INTERNATIONAL FALLS (AP) -- Fourth-grader Zachary Wood and his family are still numb, perhaps from pinching themselves so much.
One day this spring, Zachary's dad, Terry Wood, was raking the yard when a neighbor dropped by, wondering if the family was interested in a used van with a wheelchair lift. Zachary suffers from spina bifida and has been in a wheelchair since he was a toddler. A new van with a lift was definitely in the family's future. But perhaps next year, Terry Wood thought, when their present vehicle is paid off.
The neighbor leaned in closer.
"You really should take a look at this van," he said. "I think you can get a really good deal."
So Terry Wood hoisted Zachary, 10, into the family vehicle as his wife, Tammy Wood, and 15-year-old daughter, Jenna Wood, hopped in. They motored to nearby Rainy Lake. It was a nice van -- full-size Ford, motorized lift, low miles and no rust.
"I'm supposed to show you the pontoon boat and house, too," said the Woods' neighbor, a cousin of the home's owner.
"Uh, sure," said the Woods, a bit puzzled. But they decided not to pass up a chance to check out a beautiful lakefront property.
Like the van, the boat and the house were equipped with ramps and sturdy, level surfaces that made it easy for Zachary to get around. He wheeled across wide decks with breathtaking lake vistas. Inside, he rolled under knotty pine ceilings. The house even had an elevator.
"It's fantastic. Thanks for the tour," Terry Wood said. He started to ask about the van and its price, but the neighbor interrupted.
"Now, couldn't you kids just picture yourself living here?" he asked.
"Yeah, right, in our dreams," said Terry Wood, an International Falls police officer for 13 years.
"Maybe if we win the lottery," said Tammy Wood, who works at Rainy Lake Community College.
They both laughed.
David Perling was born in International Falls and grew up in Iowa. When he was 15, he and some buddies were goofing around on a wagon, throwing hay at each other. Perling weaved to the side to avoid an attack. That's when he lost his balance, crashing to the ground. The wagon rolled over him twice, paralyzing him.
He went on to become an electrical engineer. Six years ago, he and his wife decided they wanted to spend summers back in his hometown and on Rainy Lake. His late uncle's place was available. It would be perfect for escaping the triple-digit heat in Arizona, where David and Marlene Perling lived for more than three decades.
They escaped to Rainy Lake for six straight summers. It was their place. The sun rises over Canada. The loons call.
They planned to return this summer, too. But in January, David Perling suffered a stroke and died. He was 61.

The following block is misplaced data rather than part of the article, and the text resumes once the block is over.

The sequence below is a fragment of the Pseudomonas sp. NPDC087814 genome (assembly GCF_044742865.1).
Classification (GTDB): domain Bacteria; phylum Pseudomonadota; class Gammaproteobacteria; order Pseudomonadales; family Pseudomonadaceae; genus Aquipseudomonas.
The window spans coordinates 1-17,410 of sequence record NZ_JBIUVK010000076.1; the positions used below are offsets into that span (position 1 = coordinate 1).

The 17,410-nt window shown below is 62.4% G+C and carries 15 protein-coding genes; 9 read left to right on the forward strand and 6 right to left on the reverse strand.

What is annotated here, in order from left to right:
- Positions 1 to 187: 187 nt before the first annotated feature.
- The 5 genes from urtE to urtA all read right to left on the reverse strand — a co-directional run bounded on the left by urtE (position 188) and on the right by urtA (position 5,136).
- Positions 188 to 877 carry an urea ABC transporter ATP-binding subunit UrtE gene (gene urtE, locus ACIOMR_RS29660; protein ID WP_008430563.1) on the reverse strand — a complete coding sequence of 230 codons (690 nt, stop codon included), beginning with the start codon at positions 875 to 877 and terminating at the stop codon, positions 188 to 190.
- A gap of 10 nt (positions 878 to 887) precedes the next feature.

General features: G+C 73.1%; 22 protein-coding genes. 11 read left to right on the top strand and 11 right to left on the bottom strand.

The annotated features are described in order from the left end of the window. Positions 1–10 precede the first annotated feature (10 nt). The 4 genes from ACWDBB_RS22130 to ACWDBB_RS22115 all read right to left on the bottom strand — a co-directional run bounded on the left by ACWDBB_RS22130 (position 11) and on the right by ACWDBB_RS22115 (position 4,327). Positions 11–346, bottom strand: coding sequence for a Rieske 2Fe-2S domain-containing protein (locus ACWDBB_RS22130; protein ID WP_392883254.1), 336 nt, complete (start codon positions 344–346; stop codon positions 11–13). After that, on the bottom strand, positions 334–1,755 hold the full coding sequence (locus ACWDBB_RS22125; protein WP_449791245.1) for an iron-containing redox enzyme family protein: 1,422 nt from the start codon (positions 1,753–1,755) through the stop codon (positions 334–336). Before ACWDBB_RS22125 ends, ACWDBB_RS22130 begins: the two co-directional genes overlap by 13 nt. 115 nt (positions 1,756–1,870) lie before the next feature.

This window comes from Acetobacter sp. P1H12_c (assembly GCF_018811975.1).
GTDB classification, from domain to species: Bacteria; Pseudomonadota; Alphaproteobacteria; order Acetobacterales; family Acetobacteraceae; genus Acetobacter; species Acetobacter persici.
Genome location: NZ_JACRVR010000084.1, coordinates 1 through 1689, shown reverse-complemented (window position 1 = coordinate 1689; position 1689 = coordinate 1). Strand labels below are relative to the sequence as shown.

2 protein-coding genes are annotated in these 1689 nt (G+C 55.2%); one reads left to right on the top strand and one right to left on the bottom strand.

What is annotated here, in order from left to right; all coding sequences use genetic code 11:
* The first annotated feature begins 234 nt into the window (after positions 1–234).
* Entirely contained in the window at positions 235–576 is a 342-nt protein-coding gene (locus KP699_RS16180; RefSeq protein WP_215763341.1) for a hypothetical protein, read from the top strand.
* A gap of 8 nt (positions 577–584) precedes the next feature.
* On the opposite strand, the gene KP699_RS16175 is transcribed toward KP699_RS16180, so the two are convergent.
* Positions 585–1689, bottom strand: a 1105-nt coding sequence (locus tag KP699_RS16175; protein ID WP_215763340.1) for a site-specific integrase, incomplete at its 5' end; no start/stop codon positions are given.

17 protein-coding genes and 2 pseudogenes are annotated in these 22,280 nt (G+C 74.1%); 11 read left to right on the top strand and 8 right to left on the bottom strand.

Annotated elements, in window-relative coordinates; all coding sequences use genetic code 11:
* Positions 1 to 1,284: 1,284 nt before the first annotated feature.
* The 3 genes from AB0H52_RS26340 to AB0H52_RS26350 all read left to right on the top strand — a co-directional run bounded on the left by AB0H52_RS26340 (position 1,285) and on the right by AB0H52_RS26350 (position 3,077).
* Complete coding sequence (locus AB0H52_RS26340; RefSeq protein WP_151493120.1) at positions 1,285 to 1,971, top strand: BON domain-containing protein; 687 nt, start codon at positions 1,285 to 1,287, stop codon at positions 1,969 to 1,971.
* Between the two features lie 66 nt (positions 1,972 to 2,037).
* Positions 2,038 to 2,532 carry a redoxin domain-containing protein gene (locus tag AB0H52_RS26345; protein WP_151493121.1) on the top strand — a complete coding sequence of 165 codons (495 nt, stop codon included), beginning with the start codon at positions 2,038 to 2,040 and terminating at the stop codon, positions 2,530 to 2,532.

A Rainy Lake neighbor called Marlene Perling in the spring about buying the lakefront place. She didn't know what to say.
"I can never put a price on this house. To me, it's just priceless," she said. "But I also know that I could never come up without David. I cried a ton of tears. I knew I just couldn't sell this place."
She prayed for an answer. And then it came to her.
"I decided I wanted to give it to a family who could benefit from it, who could enjoy it as much as David and I enjoyed it those six years," she said. "That's what I decided I wanted to do. It was all a very sudden thing, but it's also the right thing."
Marlene Perling's cousin, Dorlyn Desens of International Falls, heard of her intentions. He immediately thought of the nice family living across the street. How many times had he seen the father lift the little boy from his wheelchair to place him into the car? How much longer could his back tolerate the strain?
Desens spotted Terry Wood outside raking. He went over to chat.
At the lake house, Desens put Terry and Tammy Wood on the phone with his cousin.
"How do you like the van?" Marlene Perling asked.
"The rest of the conversation is a blur to me," Terry Wood said. He agreed it went something like this:
The Woods: "Very nice. But we're not sure we can buy it right now. We're still paying off our car and we just built a house." Their house in town is 2 years old.
Perling: "Well then, just take it."
The Woods: "What do you mean? Just take the van?"
Perling: "Take it all. The house. The boat. The van. It's all free. I just want you to enjoy it. Please enjoy it."
"That's when our knees started shaking and Tammy started crying," Terry Wood said. "It's a pretty incredible story, huh? We're still floating."
"I'm not used to such an extravagant gift," Tammy Wood said. "I hardly know how to react."
"I know it's meant to be," Perling said. "God orchestrated this whole thing. He took me step by step. He led me to this family. I asked God to show me a family who could benefit from this. They are all that and more."
Zachary's most eager to go fishing with his grandfather. The boy has had 29 surgeries since birth. His spinal cord never developed completely. He suffers respiratory problems, and his vocal cords are paralyzed.
His prognosis is good, however; he's expected to lead a full life, his parents said.
But he has never been able to get in a boat with his grandfather until now.
On Monday, Marlene Perling and the Woods gathered in a lawyer's office in International Falls. She signed over the deed. She even decided to leave behind all the leather and woodsy moose-motif furniture. It was too much of a hassle to take back to Arizona, she said. The moving company wanted more than $7,000.
The Woods plan to move into their new home after school lets out. With the place fully furnished, they plan to keep only their most cherished chairs and sofas.
"Give it away," Tammy Wood said.
Brainerd Dispatch ©2013. All Rights Reserved.